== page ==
“Masking has been and will continue to be a critical component of our health and safety protocols.”

School Principal Emma Fialka-Feldman looks over arriving students to check if their masks are on properly coming back to class at the Roger Clap Elementary School in Dorchester on April 26, 2021. David L Ryan/Globe Staff

Boston Public Schools will keep a mask requirement in place for students and staff even after the state’s mandate ends later this month.

“Boston Public Schools is reviewing today’s announcement from state officials on masking in schools,” BPS said in a statement on Wednesday, after Gov. Charlie Baker and other state officials announced the state-level policy will end on Feb. 28. “We remain in close contact with our partners at the Boston Public Health Commission and will continue our masking requirements for students and staff in our schools and on our school buses.”

Mayor Michelle Wu confirmed on Thursday morning masks will not be leaving the city’s schools.


Amid declining COVID-19 cases in Massachusetts, and following suit with other states, Baker and Department of Elementary and Secondary Education Commissioner Jeffrey Riley said the state will not renew the mask mandate for K-12 schools and child care providers when it expires at the end of the month.

Instead, education regulators said students and staff should wear masks in “certain scenarios,” such as on school buses and when returning to class after testing positive for the virus.

While the mask requirement will no longer be the state standard, Baker said local officials may establish their own policies, should they want to do so.

Students and teachers are also free to continue wearing face coverings. Baker and Riley urged education leaders to support those personal decisions.

“We ask all school leaders and students to make sure they respect all individual choices around mask wearing,” Riley said at a press conference on Wednesday. “Please make sure to create a supportive environment that respects everyone’s choice to do what is most appropriate and comfortable for them.”

In its statement, BPS highlighted masks have been central to the district’s approach in addressing COVID in classrooms.

“Masking has been and will continue to be a critical component of our health and safety protocols along with access to COVID-19 testing, efforts to vaccinate eligible students and staff, and the work to promote ventilation in school buildings,” the statement says.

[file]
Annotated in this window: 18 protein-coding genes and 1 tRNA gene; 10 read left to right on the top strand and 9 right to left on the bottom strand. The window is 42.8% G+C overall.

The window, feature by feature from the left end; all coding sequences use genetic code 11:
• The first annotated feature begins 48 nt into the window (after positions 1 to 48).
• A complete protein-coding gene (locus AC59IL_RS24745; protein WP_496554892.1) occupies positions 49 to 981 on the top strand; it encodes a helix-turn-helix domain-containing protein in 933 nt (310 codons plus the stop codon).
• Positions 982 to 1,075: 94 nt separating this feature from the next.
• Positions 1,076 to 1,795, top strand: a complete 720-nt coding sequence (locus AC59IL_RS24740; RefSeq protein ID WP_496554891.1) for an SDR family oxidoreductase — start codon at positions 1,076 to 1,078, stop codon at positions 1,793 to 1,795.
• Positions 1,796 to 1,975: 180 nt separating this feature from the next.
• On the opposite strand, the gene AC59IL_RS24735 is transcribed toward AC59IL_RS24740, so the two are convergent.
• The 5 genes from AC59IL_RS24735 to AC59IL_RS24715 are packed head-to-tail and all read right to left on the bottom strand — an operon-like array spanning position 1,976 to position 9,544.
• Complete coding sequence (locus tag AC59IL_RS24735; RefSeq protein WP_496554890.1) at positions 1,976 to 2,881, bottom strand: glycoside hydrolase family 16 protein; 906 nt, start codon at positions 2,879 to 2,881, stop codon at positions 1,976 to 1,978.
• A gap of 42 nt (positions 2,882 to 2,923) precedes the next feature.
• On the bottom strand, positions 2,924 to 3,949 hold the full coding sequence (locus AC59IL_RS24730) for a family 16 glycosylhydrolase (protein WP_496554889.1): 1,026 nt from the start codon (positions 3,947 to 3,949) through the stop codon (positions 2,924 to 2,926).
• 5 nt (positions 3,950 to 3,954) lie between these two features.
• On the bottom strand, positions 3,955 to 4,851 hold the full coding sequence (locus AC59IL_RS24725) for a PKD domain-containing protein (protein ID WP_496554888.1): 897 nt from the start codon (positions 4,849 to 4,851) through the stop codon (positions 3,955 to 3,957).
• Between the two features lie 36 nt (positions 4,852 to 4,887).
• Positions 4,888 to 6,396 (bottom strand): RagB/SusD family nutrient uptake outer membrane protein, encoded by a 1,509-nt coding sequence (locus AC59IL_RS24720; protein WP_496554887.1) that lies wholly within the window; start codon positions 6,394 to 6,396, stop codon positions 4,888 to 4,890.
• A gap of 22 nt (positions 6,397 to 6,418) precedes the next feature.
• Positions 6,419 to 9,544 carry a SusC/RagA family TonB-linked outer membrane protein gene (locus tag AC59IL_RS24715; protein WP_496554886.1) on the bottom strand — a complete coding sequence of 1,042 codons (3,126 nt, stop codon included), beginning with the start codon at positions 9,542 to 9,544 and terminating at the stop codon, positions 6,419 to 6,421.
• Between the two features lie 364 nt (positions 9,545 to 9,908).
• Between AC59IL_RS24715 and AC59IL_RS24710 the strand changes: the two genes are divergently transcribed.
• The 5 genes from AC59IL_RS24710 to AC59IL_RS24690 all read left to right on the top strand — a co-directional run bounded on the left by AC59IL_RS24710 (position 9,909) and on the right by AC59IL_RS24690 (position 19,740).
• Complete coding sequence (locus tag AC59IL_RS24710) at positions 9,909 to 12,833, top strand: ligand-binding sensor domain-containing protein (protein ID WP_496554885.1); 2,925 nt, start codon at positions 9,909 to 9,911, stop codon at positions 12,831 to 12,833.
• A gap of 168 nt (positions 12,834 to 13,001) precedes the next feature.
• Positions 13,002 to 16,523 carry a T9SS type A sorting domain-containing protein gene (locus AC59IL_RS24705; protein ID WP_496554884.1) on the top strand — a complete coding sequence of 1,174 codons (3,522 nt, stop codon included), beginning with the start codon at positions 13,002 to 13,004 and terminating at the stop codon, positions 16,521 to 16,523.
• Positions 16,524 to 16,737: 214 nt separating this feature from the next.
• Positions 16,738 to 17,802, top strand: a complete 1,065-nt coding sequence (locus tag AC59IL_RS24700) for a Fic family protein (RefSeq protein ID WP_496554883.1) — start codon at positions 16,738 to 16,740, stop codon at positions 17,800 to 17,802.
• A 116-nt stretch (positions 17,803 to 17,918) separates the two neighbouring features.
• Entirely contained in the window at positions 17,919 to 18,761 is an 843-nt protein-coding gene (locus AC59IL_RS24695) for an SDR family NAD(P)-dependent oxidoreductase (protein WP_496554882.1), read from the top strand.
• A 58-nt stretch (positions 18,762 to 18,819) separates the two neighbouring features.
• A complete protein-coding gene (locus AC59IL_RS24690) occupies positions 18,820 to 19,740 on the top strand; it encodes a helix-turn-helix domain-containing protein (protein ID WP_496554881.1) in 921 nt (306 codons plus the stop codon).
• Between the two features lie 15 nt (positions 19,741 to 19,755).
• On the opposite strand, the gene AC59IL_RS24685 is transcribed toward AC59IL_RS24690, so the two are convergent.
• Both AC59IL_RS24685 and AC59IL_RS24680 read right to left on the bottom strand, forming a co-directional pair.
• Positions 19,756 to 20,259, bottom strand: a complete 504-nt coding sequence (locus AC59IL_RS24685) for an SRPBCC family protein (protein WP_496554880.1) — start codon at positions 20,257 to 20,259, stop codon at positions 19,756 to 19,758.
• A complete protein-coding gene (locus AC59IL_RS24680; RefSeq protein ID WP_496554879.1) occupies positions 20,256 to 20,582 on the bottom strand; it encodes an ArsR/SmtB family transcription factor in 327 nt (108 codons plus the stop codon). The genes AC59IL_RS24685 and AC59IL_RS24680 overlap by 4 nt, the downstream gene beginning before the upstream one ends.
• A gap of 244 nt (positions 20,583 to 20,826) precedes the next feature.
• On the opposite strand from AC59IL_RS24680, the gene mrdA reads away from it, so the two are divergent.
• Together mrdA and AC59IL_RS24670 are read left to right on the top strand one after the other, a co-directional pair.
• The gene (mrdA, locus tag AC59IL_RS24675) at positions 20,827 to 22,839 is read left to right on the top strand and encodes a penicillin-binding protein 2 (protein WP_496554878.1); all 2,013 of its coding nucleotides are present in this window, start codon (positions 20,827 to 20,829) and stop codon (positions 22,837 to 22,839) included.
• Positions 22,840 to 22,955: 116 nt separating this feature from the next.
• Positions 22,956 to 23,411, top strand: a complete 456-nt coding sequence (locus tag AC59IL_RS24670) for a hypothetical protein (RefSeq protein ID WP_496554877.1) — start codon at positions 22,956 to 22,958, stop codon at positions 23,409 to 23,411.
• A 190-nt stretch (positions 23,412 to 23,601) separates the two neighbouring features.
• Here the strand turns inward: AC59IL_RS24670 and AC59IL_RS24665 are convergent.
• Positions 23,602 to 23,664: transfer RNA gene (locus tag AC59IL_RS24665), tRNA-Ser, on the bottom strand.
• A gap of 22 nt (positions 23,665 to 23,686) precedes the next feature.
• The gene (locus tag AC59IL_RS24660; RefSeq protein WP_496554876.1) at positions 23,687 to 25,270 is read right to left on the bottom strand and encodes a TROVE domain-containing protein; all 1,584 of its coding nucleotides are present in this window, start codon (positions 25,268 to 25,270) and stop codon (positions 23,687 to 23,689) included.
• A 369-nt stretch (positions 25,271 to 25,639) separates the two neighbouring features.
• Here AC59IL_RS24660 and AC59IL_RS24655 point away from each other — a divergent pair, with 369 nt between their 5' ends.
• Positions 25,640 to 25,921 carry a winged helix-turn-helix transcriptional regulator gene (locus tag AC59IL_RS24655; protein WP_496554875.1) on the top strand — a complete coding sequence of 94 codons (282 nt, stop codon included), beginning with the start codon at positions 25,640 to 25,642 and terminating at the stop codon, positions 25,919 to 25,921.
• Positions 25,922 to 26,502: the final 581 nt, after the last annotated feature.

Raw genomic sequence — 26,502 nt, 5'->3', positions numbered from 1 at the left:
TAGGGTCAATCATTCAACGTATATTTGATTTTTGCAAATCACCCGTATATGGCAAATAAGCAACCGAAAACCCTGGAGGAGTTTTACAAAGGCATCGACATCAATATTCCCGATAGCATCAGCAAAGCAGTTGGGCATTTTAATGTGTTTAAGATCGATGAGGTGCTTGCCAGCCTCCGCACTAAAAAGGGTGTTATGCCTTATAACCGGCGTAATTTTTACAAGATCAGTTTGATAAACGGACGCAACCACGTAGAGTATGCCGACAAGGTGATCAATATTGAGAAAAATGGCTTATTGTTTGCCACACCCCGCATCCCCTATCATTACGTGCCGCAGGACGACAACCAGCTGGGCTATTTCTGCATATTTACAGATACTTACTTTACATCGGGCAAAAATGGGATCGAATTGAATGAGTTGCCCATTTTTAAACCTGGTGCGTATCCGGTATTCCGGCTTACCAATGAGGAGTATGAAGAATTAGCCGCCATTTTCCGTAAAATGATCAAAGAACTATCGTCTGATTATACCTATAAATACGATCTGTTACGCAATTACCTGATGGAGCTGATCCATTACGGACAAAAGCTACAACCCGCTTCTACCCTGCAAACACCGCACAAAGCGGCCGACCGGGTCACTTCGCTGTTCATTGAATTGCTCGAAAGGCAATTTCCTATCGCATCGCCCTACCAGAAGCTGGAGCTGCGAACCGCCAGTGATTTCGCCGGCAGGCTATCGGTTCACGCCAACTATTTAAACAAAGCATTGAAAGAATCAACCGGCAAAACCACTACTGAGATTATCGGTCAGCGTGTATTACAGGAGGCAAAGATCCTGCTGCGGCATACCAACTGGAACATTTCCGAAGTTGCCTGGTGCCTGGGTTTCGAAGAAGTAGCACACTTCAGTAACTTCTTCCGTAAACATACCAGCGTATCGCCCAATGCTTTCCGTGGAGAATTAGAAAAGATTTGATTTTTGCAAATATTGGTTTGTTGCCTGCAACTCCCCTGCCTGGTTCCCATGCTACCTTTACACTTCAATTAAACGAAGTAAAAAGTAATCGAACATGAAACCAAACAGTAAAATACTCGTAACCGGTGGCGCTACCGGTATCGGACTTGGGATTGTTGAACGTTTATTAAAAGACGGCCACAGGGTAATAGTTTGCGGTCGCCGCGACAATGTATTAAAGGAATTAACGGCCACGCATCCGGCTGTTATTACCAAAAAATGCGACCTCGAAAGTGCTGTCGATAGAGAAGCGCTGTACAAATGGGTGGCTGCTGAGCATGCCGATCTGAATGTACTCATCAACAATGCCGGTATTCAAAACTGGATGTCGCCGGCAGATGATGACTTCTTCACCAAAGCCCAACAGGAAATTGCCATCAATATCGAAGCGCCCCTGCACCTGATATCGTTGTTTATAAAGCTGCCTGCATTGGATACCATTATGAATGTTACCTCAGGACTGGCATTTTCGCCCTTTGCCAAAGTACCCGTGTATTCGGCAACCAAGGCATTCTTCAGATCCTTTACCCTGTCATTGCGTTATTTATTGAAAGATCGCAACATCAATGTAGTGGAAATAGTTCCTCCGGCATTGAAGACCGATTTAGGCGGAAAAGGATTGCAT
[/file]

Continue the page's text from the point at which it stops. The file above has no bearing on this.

Wu, in a tweet from her personal Twitter account on Wednesday night, demonstrated there’s support — some, at least — among students for keeping the mask rules in place.

Wu met with over 70 of the district’s “most engaged high schoolers” and asked how many of them believe the masks should be kept on past Feb. 28, she wrote.

A photo showed nearly all of the students with their hands raised.

The group, BPS Families for COVID Safety, which advocates for increased pandemic safety measures in the city’s schools, had also urged city officials to keep the mask mandate in place.

The advocates, in a statement, cited the U.S. Centers for Disease Control and Prevention’s continued recommendation masks be worn in schools.

“There will be a time to remove mask mandates in schools, but this is not that time,” the group said.

Boston schools are by no means alone in their decision.

Several districts throughout Massachusetts on Wednesday already signaled they have no plans to change their mask policies, including those in Somerville, Chelsea, and Northampton, according to The Boston Globe.

“We’ll continue to evaluate local, state, and national guidance, and modify our safety measures according to community data and expert recommendations,” Somerville Public Schools spokeswoman Susana Hernandez Morgan told the newspaper in an e-mail. “We will share any updates that we may make to our current protocols as they’re determined.”


Decision-making has only just begun for other districts.

Officials in Needham, Salem, Natick, and Worcester all indicated to the Globe they intended to think over, in some form, what to do next.